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Music Cues: John Rocker
January 8, 2000

Scott Simon commentary on Major League Baseball's disciplinary actions against Atlanta Braves Pitcher John Rocker

Nobody is a jerk anymore. They just need counseling.

This week, Bud Selig, the Commissioner of Baseball, ordered Atlanta Braves relief pitcher John Rocker to undergoe psychological testing.

Mr. Rocker made some malicious remarks to a reporter for Sports Illustrated magazine last month, saying he would never play for a team in New York City, because he didn't want to ride a subway train to the ballpark in which he might have to rub up against gays, AIDS patients, and immigrants, Asian women and a black teammate.

Maybe the Braves keep Mr. Rocker in the bullpen because a doghouse is too small.

Commissioner Selig says he will wait on the test results before deciding whether to discipline Mr. Rocker. John Rocker made those comments, by the way, while driving the reporter around Atlanta. Has Mr. Rocker taken a look around his own city recently? The old Atlanta burned down on a Hollywood backlot. Atlanta today is proudly populated with African-Americans, immigrants, and one of the largest gay communities in America. A man who cannot recognize the ways in which his own city resembles New York is not seeing clearly -- except for the 17 inches across home plate.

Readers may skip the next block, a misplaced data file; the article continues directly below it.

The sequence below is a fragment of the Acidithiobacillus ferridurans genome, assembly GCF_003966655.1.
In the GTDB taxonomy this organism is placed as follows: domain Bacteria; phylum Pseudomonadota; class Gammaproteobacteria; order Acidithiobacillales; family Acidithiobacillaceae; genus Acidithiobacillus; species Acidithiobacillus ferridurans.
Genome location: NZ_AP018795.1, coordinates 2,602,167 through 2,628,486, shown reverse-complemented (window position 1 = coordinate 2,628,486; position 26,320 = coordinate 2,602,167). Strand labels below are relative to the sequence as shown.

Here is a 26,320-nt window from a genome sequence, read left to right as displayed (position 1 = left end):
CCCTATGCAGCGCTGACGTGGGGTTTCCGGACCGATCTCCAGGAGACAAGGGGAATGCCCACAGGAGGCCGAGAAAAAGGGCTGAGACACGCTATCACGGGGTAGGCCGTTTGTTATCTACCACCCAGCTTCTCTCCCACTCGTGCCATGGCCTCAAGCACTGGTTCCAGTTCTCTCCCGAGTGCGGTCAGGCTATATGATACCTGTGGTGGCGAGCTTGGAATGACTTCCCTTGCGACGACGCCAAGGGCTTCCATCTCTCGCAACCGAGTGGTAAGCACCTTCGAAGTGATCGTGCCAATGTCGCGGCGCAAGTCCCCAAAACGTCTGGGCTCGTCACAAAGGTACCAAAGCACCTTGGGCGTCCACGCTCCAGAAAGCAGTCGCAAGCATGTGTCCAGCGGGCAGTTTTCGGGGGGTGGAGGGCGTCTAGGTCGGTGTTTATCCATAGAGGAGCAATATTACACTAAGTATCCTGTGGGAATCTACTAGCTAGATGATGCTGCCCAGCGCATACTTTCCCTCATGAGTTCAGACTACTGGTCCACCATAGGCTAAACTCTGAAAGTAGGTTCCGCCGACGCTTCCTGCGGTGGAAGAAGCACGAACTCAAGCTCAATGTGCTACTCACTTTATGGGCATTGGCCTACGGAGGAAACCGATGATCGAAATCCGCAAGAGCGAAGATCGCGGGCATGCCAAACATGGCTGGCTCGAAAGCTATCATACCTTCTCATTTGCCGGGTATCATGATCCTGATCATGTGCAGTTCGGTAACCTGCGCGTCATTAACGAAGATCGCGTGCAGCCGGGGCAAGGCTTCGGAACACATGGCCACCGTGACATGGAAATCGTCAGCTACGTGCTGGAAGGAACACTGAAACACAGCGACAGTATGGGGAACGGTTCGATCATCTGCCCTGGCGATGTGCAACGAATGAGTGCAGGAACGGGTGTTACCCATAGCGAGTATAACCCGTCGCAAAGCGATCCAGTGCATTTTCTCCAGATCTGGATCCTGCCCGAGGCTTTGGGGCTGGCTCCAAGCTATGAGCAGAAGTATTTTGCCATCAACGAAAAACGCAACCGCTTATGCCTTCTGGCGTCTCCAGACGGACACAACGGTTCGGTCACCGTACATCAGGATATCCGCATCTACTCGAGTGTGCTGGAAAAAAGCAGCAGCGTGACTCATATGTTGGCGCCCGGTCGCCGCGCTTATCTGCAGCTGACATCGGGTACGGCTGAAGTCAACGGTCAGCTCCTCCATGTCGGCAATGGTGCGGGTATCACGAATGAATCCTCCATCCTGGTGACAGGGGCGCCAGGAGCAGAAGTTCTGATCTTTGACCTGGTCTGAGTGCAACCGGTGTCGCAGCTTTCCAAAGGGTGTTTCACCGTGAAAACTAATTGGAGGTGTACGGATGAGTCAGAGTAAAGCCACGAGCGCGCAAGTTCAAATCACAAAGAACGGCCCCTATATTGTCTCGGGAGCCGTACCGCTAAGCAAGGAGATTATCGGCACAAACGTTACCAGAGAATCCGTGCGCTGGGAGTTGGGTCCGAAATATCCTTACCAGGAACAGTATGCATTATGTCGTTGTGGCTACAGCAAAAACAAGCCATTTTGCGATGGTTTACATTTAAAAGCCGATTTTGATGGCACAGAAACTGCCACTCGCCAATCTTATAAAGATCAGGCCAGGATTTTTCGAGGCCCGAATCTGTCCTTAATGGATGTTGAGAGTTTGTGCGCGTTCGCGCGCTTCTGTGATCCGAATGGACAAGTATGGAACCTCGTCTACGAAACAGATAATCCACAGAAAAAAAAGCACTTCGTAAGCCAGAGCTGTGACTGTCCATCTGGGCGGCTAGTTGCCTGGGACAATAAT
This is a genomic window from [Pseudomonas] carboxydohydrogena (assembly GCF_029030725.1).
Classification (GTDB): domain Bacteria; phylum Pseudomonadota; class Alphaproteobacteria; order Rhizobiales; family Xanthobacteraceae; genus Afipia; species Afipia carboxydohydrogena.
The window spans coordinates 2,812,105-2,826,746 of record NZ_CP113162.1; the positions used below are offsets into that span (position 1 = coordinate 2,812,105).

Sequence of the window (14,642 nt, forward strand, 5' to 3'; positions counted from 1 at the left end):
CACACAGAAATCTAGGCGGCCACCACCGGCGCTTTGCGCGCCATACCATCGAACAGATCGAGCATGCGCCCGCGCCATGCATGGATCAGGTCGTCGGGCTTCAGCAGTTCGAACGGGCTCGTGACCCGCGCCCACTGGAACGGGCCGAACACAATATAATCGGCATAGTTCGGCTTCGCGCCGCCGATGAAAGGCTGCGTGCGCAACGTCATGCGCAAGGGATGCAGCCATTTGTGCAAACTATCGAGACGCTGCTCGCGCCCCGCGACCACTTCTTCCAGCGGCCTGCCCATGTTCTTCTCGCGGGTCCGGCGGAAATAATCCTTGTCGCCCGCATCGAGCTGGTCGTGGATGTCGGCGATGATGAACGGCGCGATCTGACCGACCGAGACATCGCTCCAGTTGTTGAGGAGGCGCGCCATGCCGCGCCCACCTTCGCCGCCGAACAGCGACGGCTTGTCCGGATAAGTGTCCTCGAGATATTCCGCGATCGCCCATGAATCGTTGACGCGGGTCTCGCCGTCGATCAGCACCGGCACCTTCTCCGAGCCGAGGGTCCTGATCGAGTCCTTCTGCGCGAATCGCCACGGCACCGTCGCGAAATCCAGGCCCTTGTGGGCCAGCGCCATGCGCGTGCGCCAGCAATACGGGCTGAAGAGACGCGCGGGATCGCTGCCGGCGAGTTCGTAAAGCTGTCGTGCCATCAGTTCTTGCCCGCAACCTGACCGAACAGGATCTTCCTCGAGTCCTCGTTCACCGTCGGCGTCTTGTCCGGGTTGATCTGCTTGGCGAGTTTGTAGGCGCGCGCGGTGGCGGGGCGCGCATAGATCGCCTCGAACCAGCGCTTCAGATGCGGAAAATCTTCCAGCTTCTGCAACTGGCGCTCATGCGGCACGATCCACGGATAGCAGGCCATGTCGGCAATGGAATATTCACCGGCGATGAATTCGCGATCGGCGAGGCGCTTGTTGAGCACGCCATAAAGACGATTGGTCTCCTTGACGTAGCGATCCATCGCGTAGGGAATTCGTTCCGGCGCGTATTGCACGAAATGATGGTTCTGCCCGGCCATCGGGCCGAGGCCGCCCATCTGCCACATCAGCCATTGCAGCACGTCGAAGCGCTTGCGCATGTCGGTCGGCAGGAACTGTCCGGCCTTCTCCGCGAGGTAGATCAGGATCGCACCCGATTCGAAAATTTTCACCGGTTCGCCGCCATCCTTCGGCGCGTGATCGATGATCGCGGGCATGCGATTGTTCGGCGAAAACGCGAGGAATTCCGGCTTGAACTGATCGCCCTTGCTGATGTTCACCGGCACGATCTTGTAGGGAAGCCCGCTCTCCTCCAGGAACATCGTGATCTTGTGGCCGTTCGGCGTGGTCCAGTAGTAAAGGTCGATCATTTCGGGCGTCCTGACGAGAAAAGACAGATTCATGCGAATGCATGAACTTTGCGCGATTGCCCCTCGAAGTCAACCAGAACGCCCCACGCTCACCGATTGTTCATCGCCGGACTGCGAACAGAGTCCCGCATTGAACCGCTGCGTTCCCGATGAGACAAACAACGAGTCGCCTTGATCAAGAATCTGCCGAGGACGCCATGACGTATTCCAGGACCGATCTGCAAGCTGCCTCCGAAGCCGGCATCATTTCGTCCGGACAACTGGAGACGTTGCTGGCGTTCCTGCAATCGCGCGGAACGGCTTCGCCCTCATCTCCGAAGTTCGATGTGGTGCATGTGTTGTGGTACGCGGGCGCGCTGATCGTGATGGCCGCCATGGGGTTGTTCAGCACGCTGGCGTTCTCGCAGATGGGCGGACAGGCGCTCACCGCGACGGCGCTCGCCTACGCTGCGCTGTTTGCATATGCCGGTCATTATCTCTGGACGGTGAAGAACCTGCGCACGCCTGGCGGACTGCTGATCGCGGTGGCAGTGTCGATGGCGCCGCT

Predicting the future in sports or the fame game is chancy; but the John Rocker story feels like something we've seen before. He will talk to a psychiatrist. He will confront his personal demons. He will give a couple of featured interviews, weep sincerely, apologize, and ask forgiveness. Decent human beings, including his teammates, will give it to him -- and get on with the game. The next time he takes the mound in New York, fans that used to boo John Rocker for his narrow-mindedness will applaud him for his manly embrace of soul-searching.

The story is so true, so beautiful -- and so neccessary if Mr. Rocker is to keep his lucrative career in baseball. But I wonder if "creative sentencing" wouldn't be more appropriate.

Pychiatrists are expensive. But for just a dollar and a half, Commissioner Selig can buy John Rocker a ride on the Queens Number Seven Flushing subway line that snakes above and just below the streets that stretch from Times Square out to Long Island City. Mr. Rocker could look down on Roosevelt Avenue in Queens, as the Number Seven rattles over some of the most gorgeously varied human landscape in the world: Irish pubs and Columbian nightspots, Asian markets and Chinese herb shops, Indian sari stores, reggae record shops, Chasidic synagogues, and Mexican bakeries. Within just a few hours, John Rocker could do some extraordinary snacking, meet fascinating people, and, I suspect, feel perfectly safe. The riders on the Flushing line are used to seeing characters who are a lot odder than even John Rocker.